Un Petit Jules Verne wasn’t a straight copy. Velle changed the framing story from a fisherman to a young boy, but kept Méliès’ dream frame. In Under the Seas a water fairy visits the fisherman in a dream and makes him the captain of a submarine. In Petit Jules Verne a young boy dreams of Jules Verne, and his wall opens up (in a classic Méliès window-by-the-bed shot) revealing a propellered air ship. He climbs into the basket and sets off to explore the world, looking at documentary stock footage through his spyglass. Lightning strikes the balloon, and he plummets to the sea, where he – just like Méliès’ fisherman – is able to breathe under the water. Like in the Méliès film, he encounters dancing naiads, mermaids standing in giant clam shells, and gets attacked by an octopus. Struggling, he wakes up to find that he has entangled himself in his bedsheets, just like Méiiès’ fisherman had done.

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Swimmin’ with the fishes.

A Little Jules Verne isn’t a bad film in itself, Velle knows what he’s doing and he does it well. The effects are on par with Méliès’ and the boy in the lead role does a great job. But the film looks a bit rushed and definitely cheaper than Méliès’ movies, as if Pathé wanted to get it out quickly to compete with Under the Seas. The sets are fine, but not spectacular, and the film lacks originality.

Gaston Velle made his major films during a short time-span between 1904 and 1906. To the above mentioned can be added Burglars at Work (1904), The Rajah’s Casket (1905) and The Hen that Laid the Golden Egg (1905). These were all successful at the time, but none could quite compare with the work of Méliès and later de Chomon in scale or imagination. Often Velle’s smaller films – where he presumably had freer reins – were more interesting, certainly more artistic. Velle had a dark edge and a feeling for the surreal, often making what we would today call art films, nonsensical studies in movement, geometry and tricks. The Flower Fairy, Weird Fancies and Metamorphosis of a Butterfly are among his more interesting work. In Tit-for-Tat (1906) a butterfly collector gets impaled on a champagne cork by giant butterflies, who want to give him a taste of his own medicine.

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The mermaids of the deep.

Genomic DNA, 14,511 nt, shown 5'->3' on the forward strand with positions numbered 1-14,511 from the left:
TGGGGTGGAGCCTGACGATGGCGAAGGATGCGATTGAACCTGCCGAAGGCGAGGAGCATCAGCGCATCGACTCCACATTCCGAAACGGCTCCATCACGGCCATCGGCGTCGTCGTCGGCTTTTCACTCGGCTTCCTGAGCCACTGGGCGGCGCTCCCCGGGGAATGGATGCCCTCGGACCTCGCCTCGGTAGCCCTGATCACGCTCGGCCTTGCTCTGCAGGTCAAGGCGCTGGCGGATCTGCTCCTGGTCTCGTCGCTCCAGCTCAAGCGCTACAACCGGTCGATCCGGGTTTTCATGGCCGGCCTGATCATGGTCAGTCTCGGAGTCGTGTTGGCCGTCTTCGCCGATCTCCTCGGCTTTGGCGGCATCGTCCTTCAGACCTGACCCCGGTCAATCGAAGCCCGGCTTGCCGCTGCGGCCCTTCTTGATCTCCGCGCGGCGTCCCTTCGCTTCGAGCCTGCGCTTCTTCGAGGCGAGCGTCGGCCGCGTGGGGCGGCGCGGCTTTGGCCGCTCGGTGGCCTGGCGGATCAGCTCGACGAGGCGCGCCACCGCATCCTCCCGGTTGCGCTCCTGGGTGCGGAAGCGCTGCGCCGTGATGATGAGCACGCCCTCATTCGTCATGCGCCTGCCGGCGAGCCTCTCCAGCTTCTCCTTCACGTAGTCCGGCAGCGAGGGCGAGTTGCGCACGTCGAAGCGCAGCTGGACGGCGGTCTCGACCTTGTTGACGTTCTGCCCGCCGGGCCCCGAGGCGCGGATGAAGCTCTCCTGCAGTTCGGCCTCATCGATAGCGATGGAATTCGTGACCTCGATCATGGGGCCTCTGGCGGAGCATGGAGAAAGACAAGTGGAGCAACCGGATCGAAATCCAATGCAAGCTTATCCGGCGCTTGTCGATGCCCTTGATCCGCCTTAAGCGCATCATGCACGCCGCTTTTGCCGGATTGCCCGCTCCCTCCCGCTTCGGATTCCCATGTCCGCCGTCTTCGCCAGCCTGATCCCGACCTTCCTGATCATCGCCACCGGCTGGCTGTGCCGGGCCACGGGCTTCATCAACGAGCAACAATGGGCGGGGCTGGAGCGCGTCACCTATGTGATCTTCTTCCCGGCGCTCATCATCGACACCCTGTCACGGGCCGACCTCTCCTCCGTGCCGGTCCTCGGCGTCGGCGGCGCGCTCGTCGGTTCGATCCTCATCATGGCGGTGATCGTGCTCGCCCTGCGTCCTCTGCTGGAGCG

Velle’s career at Pathé was cut short as he was briefly appointed as the head of film production at Italian film company Cines in 1906. But apparently he didn’t get along with the company, as he returned to Pathé in the end of 1907. After his return Cines instigated a row between the two companies, as they accused Velle of plagiarising Cines’ films for Pathé.

Velle retired from filmmaking in 1913: like so many of the old pioneers, he was unable to keep up with the rapid changes in the art of cinema: shot-based storytelling, continuity editing, realism, close-ups and the emergence of the feature film. For a long time Gaston Velle was almost completely forgotten, even as the reputation of contemporaries like Méliès, Zecca and de Chomon was gradually restored. To this day, there’s not a lot of information of him online, but he is being included in a number of books on early cinema, and a few years ago Italian film festivals and scholars started taking an interest in him.

Velle’s son Maurice went on to become a cinematographer in the twenties, and apparently worked unsuccessfully on developing colour film. Maurice had a family with Irish screenwriter Mary O’Connor, known as Mary Murillo, who at one point moved to Hollywood, where she enjoyed a rather successful career. As far as I can tell, no real biography has been written on Velle, but apparently film scholar Luke McKernan has done some research into his life in conjunction with an Italian film festival, so one can hope that he makes the information available at some point.

Janne Wass

A Little Jules Verne (Un petit Jules Verne). 1907, France. Directed by Gaston Velle. Inspired by Jules Verne’s novels 20,000 Leagues Under the Sea and Robur the Conqueror. Produced for Pathé.